NASA’s Mars Exploration Program has enabled robotic exploration of the Red Planet for the past 20 years. Each Mars mission is part of a continuing chain of innovation, each relying on past missions for proven technologies while contributing its own innovations to future missions. This chain allows NASA to push the boundaries of what is currently possible while still relying on proven technologies.
The next Mars robotic mission, Mars 2020, is based on NASA’s successful Mars Science Laboratory (MSL) mission architecture including its Curiosity rover and proven landing system. The new rover, Perseverance, will address high-priority science goals for Mars exploration including key questions about the potential for life on Mars. The mission not only seeks signs of habitable conditions on Mars in the ancient past but also will search for signs of past microbial life itself.
The mission is timed for a launch opportunity between July 17 and August 5, 2020 when Earth and Mars are in good positions relative to each other for landing on Mars; that is, it takes less power to travel to Mars at this time, compared to other times when Earth and Mars are in different positions in their orbits. It is expected to land on Mars on February 18, 2021 at the site of an ancient river delta in a lake that once filled Jezero Crater.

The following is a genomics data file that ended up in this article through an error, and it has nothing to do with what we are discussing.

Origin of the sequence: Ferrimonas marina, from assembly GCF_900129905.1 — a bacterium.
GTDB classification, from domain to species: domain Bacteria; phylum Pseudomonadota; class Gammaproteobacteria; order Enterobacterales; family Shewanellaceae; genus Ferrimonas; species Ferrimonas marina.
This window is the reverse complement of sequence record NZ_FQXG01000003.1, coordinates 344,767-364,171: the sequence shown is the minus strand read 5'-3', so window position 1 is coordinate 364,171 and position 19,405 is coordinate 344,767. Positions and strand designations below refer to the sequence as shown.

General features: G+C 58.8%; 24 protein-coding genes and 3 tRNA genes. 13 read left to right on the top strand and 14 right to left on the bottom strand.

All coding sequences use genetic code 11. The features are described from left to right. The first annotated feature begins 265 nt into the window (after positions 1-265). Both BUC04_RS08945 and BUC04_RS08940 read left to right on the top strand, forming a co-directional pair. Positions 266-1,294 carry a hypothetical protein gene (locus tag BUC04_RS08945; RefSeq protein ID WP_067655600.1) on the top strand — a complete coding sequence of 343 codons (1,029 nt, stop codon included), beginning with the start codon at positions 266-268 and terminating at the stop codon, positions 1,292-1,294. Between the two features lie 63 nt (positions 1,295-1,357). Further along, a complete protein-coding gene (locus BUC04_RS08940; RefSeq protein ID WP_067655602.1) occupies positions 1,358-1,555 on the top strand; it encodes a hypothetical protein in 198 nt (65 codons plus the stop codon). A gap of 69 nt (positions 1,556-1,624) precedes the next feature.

Read our Special Section: Mars 2020 – Perseverance to the Red Planet:
- Mars 2020: Getting to Mars
- Mars 2020: Looking for Life
- Mars 2020: The Science of Mars 2020
- Mars 2020: The Anatomy of Perseverance
- Mars 2020: Building Perseverance
- WEBINAR: Mars 2020: The Legacy Continues for NASA Space Robotics
- PODCAST: A Rock-Vaporizing 'SuperCam' for the Mars Rover